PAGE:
‘The issue is not carding, the issue is racial bias in policing’
Toronto advocate responds after independent review concludes street checks should be banned
Full story at thestar.com
Kofi Hope was sitting in a car outside a Mississauga nightclub with a few friends trying to decide if they should brave the cold and get in line, when he says several cops suddenly surrounded them with flashlights, demanding they get out of the vehicle.
“They kept saying to us, ‘We know one of you has the record. Who has the record? Who has the record?’” Hope, now 35, says of the incident about 15 years ago.
No one did. After looking at all of their IDS, searching them and the car, he says police let the young men go. Hope is not sure what the officers did with his information from that night. But he says he does know he’s been stopped multiple times and he’s not the only one.
“I think most young people of colour in the GTA have had those experiences,” says Hope, a senior policy adviser at non-profit think tank the Wellesley Institute and a Rhodes Scholar.
“It’s disempowering, it’s insulting, you feel unsafe.”
A 300-plus page independent review of street checks known as “carding” that dropped on New Year’s Eve has advocates calling for urgent changes, saying arbitrary and discriminatory street checks like what Hope describes cannot be stopped without measures to address racial bias in policing.
The report from Court of Appeal Justice Michael Tulloch includes a review of the province’s 2017 regulation on carding and concluded that random street checks should be banned as they have little impact on reducing crime and have caused significant damage to racialized communities, especially among youth.
It includes recommendations to clarify when police can stop to collect identifying information outside of an active investigation — including that there should be some suspicion based on objective and credible grounds justifying an inquiry.
“It’s not news to anyone who’s been doing this work, or advocating around carding,” Hope says of the report’s conclusions.
“The issue is not about carding, the issue is about racial bias in policing ” he adds. “Carding is just one manifestation.”
There has to be better training, oversight and accountability, Hope says, because “the consequence of having even a few officers with those views is hugely detrimental.”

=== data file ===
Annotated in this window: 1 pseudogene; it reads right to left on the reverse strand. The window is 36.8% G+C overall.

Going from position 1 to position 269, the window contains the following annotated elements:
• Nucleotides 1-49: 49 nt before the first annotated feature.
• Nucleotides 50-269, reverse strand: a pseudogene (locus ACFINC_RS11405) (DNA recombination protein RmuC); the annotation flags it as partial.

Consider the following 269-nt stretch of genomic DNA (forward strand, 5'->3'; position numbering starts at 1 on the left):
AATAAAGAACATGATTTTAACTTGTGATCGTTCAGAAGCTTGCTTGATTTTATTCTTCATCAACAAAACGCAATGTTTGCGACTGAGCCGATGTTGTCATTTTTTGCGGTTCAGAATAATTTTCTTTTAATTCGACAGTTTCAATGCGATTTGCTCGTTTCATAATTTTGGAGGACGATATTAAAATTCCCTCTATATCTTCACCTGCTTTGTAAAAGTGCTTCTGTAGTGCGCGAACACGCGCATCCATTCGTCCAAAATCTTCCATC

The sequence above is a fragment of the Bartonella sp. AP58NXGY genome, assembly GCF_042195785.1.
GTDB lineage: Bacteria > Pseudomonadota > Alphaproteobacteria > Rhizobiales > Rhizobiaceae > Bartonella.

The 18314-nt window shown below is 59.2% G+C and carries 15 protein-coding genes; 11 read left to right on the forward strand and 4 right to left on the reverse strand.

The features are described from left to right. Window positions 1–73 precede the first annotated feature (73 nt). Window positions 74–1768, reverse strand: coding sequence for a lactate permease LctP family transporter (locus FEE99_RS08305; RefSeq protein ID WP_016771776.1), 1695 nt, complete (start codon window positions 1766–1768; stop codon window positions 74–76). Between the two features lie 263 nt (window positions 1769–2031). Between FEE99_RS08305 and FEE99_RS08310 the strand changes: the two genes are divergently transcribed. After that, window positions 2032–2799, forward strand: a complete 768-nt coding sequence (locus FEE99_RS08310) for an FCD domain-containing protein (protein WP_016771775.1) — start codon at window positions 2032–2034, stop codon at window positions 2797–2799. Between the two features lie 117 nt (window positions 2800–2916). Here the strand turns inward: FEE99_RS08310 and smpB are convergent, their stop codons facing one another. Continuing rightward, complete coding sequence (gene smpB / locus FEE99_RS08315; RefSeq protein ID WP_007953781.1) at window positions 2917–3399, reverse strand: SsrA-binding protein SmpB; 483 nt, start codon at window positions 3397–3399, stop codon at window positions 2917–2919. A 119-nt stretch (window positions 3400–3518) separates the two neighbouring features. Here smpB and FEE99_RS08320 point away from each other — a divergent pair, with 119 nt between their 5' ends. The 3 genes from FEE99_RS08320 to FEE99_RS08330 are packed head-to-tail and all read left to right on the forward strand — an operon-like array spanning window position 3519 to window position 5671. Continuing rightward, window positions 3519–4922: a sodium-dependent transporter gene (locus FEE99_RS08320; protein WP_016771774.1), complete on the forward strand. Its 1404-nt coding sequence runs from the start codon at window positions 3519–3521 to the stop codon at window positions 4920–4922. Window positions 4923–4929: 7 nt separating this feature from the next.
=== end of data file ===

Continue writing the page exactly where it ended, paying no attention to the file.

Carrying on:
Staff Sgt. Valerie Graham of the Peel Regional Police told the Star in an email she’s unable to
“JUST BECAUSE A BIAS OR A PREJUDICE IS THERE CURRENTLY DOESN’T MEAN THAT IT’S GOING TO SUSTAIN ITSELF IF WE WORK INTENSELY AGAINST IT.”
Asante Haughton, 33, peer support leader, carded multiple times
comment specifically on Hope’s encounter. She said the service follows the provincial legislation on street checks.
“Peel Regional Police has never supported random arbitrary race-based stops of any kind, and if an officer was found to participate in such a stop, they would be disciplined,” she added.
Toronto police Const. Rob Reid told the Star on Monday he and his colleagues take the report “very seriously.”
In the report, Tulloch recommended further training for both front-line and supervising police officers on why the carding regulation was instituted, how it applies and what the legal basis for police stops are. The training should also include bias awareness, he wrote.
Asante Haughton, a 33-year- old peer support leader who says he’s been stopped by police so many times he’s lost count, agrees training is key.
“Just because a bias or a prejudice is there currently doesn’t mean that it’s going to sustain itself if we work intensely against it,” he said, adding carding breeds distrust, which can get in the way of solving actual crimes.
During his teen years living near Regent Park, he says he was stopped going to school, coming home from school, even in front of his own door. He says he’s been stopped at least 25 times, even though he’s never been arrested or involved with gangs.
More recommendations and reactions at thestar.com/gta
Kofi Hope, seen in his midtown office, has had personal experience with carding and is an advocate to stop the practice.
A new report from Court of Appeal Justice Michael Tulloch says street checks should be banned entirely since they have “little to no verifiable benefits relating to the level of crime or even arrests.”